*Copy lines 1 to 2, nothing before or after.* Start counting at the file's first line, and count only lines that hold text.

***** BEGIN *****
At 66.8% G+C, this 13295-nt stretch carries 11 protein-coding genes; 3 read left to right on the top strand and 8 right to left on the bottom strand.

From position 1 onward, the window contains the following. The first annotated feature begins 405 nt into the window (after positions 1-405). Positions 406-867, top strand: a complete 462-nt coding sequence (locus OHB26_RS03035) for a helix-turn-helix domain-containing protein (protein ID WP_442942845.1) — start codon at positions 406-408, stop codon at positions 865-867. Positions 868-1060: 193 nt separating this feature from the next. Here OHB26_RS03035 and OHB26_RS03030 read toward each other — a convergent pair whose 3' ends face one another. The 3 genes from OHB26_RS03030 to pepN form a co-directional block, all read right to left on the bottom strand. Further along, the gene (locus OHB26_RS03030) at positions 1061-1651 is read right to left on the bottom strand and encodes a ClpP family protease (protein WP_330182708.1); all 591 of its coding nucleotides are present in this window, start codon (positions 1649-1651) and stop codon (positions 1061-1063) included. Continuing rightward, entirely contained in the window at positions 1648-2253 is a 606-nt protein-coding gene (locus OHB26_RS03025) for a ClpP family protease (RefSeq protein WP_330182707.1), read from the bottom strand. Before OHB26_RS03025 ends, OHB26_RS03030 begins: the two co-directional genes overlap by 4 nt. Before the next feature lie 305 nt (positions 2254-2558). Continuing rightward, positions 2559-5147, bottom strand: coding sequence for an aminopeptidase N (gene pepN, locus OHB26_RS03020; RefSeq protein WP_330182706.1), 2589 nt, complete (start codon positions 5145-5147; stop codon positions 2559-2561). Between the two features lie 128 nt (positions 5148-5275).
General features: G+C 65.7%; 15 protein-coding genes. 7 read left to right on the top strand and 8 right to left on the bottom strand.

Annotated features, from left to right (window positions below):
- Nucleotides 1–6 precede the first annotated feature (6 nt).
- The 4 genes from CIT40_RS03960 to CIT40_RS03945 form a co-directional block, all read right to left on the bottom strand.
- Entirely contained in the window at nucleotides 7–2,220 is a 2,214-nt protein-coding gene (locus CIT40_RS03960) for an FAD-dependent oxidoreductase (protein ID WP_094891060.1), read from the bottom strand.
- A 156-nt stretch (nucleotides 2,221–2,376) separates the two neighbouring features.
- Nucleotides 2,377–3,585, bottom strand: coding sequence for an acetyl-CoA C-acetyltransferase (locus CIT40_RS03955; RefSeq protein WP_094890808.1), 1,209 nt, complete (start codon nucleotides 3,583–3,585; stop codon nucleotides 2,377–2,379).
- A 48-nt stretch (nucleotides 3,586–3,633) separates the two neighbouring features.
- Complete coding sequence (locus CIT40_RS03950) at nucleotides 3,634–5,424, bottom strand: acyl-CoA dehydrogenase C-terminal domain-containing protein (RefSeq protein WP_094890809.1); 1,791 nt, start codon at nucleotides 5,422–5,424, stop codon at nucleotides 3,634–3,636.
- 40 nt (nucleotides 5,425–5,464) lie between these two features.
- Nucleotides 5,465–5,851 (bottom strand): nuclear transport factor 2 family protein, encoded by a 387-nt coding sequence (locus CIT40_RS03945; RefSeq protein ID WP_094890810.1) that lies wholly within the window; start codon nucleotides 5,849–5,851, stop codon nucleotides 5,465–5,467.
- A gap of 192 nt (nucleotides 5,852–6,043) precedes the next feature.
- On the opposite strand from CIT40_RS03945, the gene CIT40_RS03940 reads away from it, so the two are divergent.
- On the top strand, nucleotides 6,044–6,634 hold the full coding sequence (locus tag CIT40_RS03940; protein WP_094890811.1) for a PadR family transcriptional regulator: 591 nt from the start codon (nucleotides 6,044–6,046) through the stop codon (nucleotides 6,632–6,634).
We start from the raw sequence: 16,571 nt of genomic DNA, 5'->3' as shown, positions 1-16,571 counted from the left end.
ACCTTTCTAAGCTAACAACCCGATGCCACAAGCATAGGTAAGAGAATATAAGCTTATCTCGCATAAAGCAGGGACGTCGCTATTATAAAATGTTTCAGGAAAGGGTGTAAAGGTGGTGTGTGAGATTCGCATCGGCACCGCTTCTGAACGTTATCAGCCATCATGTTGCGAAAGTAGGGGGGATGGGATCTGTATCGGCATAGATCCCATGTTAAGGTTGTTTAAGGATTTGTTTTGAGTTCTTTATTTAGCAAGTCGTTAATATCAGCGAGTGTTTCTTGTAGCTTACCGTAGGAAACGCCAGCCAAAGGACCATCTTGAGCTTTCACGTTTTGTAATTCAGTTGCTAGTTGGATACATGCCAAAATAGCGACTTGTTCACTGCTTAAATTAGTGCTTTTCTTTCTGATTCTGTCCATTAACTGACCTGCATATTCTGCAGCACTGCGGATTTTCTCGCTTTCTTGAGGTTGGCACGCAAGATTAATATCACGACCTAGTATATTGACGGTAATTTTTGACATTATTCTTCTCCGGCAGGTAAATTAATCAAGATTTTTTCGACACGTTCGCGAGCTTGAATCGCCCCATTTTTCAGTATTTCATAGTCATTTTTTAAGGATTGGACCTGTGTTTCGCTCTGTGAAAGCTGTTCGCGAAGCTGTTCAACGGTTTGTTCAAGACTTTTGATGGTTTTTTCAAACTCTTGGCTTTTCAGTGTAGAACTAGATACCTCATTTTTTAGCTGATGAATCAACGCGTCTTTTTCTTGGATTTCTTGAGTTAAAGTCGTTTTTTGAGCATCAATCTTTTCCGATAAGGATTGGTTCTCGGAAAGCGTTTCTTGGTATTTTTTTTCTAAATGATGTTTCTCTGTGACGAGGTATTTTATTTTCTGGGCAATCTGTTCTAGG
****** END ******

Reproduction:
At 66.8% G+C, this 13295-nt stretch carries 11 protein-coding genes; 3 read left to right on the top strand and 8 right to left on the bottom strand.

From position 1 onward, the window contains the following. The first annotated feature begins 405 nt into the window (after positions 1-405). Positions 406-867, top strand: a complete 462-nt coding sequence (locus OHB26_RS03035) for a helix-turn-helix domain-containing protein (protein ID WP_442942845.1) — start codon at positions 406-408, stop codon at positions 865-867. Positions 868-1060: 193 nt separating this feature from the next. Here OHB26_RS03035 and OHB26_RS03030 read toward each other — a convergent pair whose 3' ends face one another. The 3 genes from OHB26_RS03030 to pepN form a co-directional block, all read right to left on the bottom strand. Further along, the gene (locus OHB26_RS03030) at positions 1061-1651 is read right to left on the bottom strand and encodes a ClpP family protease (protein WP_330182708.1); all 591 of its coding nucleotides are present in this window, start codon (positions 1649-1651) and stop codon (positions 1061-1063) included. Continuing rightward, entirely contained in the window at positions 1648-2253 is a 606-nt protein-coding gene (locus OHB26_RS03025) for a ClpP family protease (RefSeq protein WP_330182707.1), read from the bottom strand. Before OHB26_RS03025 ends, OHB26_RS03030 begins: the two co-directional genes overlap by 4 nt. Before the next feature lie 305 nt (positions 2254-2558). Continuing rightward, positions 2559-5147, bottom strand: coding sequence for an aminopeptidase N (gene pepN, locus OHB26_RS03020; RefSeq protein WP_330182706.1), 2589 nt, complete (start codon positions 5145-5147; stop codon positions 2559-2561). Between the two features lie 128 nt (positions 5148-5275).